by
King County, Washington enacted a first-of-its-kind ordinance that required electric, gas, water and sewer utilities to pay for the right to use the county's rights-of-way (franchise). The associated planned charge was called "franchise compensation," and was based on an estimate of a franchise's value. If the county and utility couldn't agree on an amount, the county barred the utility from using its rights-of-way. The issue presented for the Washington Supreme Court's review centered on the County's authority to collect franchise compensation. Secondarily, the issue was whether water-sewer districts or private utilities could use the rights-of-way without a franchise from the County. The superior court ruled King County lacked authority to collect franchise compensation. The Supreme Court reversed, holding that generally, King County could collect franchise compensation. Water-sewer districts and private utilities had no general right to use King County's rights-of-way without a franchise. View "King County v. King County Water Dists." on Justia Law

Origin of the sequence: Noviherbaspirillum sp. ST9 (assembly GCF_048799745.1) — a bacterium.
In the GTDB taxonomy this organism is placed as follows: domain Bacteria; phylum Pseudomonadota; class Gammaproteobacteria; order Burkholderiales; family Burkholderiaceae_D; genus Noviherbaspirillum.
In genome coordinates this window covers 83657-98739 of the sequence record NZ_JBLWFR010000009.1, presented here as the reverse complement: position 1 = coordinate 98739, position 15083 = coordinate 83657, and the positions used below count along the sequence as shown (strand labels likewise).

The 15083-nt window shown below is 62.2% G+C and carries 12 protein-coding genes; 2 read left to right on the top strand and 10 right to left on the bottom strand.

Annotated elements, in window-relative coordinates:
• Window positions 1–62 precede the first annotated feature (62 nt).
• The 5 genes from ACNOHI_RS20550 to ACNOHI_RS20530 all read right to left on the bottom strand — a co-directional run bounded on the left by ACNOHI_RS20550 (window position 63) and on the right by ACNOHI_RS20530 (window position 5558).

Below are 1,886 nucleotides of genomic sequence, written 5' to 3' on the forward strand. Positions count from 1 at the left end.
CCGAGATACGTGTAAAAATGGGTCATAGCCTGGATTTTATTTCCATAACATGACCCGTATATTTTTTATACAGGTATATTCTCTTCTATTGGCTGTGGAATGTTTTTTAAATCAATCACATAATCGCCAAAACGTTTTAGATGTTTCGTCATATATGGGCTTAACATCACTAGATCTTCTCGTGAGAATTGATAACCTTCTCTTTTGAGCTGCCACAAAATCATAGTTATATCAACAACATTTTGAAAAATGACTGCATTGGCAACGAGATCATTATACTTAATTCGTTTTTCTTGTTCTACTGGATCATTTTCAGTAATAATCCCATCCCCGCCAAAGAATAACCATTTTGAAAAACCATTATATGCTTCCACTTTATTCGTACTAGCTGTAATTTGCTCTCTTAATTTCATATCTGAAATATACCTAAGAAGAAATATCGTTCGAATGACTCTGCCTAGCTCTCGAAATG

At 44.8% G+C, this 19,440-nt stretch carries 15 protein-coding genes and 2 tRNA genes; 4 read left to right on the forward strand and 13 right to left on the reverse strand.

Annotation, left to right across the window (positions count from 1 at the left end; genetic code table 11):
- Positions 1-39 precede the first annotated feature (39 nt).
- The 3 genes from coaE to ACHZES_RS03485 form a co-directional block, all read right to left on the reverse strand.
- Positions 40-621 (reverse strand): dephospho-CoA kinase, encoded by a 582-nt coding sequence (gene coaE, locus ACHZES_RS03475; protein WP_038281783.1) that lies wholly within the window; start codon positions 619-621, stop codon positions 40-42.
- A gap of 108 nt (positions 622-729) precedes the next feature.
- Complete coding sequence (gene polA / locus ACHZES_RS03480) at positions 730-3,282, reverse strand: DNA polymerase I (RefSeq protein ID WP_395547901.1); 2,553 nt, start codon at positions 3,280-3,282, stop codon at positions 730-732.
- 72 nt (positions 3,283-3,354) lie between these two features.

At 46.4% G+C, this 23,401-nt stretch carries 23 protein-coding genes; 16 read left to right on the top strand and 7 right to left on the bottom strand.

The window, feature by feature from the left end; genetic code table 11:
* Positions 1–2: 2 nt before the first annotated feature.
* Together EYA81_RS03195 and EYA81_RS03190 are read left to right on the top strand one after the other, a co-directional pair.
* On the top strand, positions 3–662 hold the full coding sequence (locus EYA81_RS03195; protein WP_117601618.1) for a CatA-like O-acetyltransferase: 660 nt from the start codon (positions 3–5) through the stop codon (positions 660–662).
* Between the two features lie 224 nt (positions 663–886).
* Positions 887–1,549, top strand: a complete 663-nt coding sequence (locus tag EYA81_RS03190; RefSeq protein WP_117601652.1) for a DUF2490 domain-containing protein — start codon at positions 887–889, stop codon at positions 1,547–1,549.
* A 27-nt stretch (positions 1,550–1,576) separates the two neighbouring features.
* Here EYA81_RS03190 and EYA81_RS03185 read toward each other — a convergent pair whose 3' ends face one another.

by
First Student, Inc., a school bus contractor, sought to reverse a Court of Appeals decision to affirm dismissal of its business and occupation ("B&O") tax refund action. At issue was whether First Student's transporting of students qualified as transporting persons "for hire" such that it made First Student subject to the public utility tax ("PUT") rather than the general B&O tax. The Washington Supreme Court found the meaning of "for hire" was ambiguous as used in the PUT, but resolved the ambiguity in favor of the long-standing interpretation that school buses were excluded from the definitions of "motor transportation business" and "urban transportation business" under RCW 82.16.010(6) and (12). The Court found that WAC 458-20-180 was a valid interpretation of the statute, and affirmed the Court of Appeals. View "First Student, Inc. v. Dep't of Revenue" on Justia Law

by